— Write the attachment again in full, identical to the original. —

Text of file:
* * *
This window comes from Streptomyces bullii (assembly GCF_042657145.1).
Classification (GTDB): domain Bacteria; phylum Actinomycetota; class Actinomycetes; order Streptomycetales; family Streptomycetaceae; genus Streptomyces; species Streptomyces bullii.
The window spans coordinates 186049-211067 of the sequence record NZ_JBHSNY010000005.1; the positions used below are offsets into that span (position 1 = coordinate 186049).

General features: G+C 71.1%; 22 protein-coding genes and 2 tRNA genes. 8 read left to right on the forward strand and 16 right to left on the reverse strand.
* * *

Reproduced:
This window comes from Streptomyces bullii (assembly GCF_042657145.1).
Classification (GTDB): domain Bacteria; phylum Actinomycetota; class Actinomycetes; order Streptomycetales; family Streptomycetaceae; genus Streptomyces; species Streptomyces bullii.
The window spans coordinates 186049-211067 of the sequence record NZ_JBHSNY010000005.1; the positions used below are offsets into that span (position 1 = coordinate 186049).

General features: G+C 71.1%; 22 protein-coding genes and 2 tRNA genes. 8 read left to right on the forward strand and 16 right to left on the reverse strand.